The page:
Four Simple Steps To Keep A Sales Professional's Social Network On Track
If you’re a salesperson and you want to improve your social network, here is a four-step process you might want to consider to improve it.

  1. Identify who your connections are and what they offer you,
  2. Back away from redundant and energy-draining connections,
  3. Fill holes in your network with the right kind of people,
  4. Work to make the most of your contacts.
Today’s world of sales is all about the customer.  Today’s social network is a gift to sales people, allowing us to best serve our customers with the best information, the best relationships and the best thinking.  A sales person’s social network allows them to keep their fingers on the pulse of the marketplace, readying them to make course corrections on an ongoing basis in an ever changing buying environment.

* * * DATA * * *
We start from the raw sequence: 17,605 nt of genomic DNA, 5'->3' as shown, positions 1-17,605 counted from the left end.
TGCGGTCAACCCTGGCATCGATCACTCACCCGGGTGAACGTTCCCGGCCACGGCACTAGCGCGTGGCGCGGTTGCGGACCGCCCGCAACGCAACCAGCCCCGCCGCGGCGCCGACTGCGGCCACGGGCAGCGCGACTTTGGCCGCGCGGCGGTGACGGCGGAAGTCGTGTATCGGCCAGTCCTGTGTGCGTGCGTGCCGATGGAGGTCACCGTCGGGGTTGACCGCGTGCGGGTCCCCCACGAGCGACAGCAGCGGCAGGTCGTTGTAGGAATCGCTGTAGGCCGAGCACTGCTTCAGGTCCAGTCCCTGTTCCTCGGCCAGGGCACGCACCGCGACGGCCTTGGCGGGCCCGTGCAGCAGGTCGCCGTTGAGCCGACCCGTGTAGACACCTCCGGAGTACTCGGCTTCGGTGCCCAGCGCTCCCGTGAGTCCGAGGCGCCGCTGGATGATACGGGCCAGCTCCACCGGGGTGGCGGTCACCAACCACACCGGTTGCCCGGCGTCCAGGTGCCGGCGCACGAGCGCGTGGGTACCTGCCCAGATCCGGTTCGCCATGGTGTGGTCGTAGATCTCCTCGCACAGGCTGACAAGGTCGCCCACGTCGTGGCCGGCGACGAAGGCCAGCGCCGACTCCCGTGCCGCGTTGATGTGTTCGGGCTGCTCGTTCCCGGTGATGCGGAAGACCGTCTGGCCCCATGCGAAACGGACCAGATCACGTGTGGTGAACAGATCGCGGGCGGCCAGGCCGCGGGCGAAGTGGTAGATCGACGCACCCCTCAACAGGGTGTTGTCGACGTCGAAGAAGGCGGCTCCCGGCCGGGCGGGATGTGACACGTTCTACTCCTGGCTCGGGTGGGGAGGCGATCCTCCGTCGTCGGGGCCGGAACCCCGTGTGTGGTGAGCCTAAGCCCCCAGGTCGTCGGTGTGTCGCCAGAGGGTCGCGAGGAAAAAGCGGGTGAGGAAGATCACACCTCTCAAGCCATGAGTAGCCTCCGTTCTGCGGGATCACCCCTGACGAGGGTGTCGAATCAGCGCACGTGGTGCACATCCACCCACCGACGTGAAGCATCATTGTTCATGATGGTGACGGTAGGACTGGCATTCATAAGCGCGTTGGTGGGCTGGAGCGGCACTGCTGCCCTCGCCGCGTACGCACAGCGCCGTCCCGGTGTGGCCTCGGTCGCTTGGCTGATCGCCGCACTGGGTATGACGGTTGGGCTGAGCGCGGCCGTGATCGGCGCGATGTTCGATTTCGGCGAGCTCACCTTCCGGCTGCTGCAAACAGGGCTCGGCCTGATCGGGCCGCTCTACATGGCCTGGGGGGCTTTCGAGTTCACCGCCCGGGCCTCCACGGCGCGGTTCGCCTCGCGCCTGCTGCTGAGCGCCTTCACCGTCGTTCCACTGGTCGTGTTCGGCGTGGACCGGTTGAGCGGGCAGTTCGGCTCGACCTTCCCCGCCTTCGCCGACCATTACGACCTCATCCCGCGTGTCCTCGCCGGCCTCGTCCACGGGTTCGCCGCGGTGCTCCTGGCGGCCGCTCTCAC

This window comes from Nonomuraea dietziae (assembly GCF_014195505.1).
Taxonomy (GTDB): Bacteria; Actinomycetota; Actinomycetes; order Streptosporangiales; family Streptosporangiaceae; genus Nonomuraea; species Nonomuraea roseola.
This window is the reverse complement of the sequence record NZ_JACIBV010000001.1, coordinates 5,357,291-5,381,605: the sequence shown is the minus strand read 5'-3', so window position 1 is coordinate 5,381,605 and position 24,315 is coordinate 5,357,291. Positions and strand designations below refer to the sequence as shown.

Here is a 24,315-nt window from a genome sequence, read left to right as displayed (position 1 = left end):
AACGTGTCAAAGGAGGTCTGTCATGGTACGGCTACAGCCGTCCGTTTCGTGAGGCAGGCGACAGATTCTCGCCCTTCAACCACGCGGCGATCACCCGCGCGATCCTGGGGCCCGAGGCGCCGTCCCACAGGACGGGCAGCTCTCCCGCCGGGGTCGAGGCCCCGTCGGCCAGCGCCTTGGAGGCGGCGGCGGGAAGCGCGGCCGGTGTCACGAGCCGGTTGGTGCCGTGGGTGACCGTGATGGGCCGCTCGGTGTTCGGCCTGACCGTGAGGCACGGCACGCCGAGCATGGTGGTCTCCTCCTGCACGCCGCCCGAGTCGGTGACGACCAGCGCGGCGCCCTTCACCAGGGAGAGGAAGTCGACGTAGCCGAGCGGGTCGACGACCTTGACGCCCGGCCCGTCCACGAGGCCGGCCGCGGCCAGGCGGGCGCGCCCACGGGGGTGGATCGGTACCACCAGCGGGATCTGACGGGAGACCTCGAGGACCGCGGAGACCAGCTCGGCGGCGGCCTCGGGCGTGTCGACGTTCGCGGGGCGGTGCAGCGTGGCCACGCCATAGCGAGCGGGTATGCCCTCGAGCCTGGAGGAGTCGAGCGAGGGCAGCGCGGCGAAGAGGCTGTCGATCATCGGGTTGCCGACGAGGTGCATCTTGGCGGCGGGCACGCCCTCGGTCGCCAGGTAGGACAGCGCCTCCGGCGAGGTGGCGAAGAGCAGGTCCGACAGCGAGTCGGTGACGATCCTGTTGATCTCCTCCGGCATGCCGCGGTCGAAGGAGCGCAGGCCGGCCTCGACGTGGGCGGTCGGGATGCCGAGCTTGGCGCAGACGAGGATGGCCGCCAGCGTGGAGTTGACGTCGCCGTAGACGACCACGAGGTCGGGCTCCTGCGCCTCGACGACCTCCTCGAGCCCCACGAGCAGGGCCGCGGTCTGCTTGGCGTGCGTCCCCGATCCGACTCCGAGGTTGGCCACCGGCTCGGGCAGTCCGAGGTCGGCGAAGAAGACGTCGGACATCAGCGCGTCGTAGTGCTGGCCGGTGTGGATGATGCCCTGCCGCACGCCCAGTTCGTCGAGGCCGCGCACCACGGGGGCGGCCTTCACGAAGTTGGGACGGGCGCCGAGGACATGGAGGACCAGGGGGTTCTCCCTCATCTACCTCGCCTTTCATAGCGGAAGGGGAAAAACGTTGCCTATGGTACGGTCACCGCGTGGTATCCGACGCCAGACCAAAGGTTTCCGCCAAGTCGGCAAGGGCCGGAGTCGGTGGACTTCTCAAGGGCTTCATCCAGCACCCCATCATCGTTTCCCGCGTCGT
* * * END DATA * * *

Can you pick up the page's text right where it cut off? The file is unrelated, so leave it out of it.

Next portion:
And, of course, the very best use of social networks for a sales professional is to use them to listen to their customers.

 
Harvard Bus Rev. 2011 Jul-Aug;89(7-8):149-53, 167., A smarter way to network. Cross R, Thomas R.
Harvard Bus Rev. 2006 Jul-Aug;84(7-8):102-12, 188., Better sales networks. Ust√ľner T, Godes D.

Ron Shulkin blogs researches and writes about enterprise technology focused on social media, innovation, voice of the customer, marketing automation and enterprise feedback management.  You can learn more about Ron at his biography web site:www.shulkin.net. You can follow him Twitter. You can follow his blogs at this Facebook group.  You can connect with Ron on LinkedIn.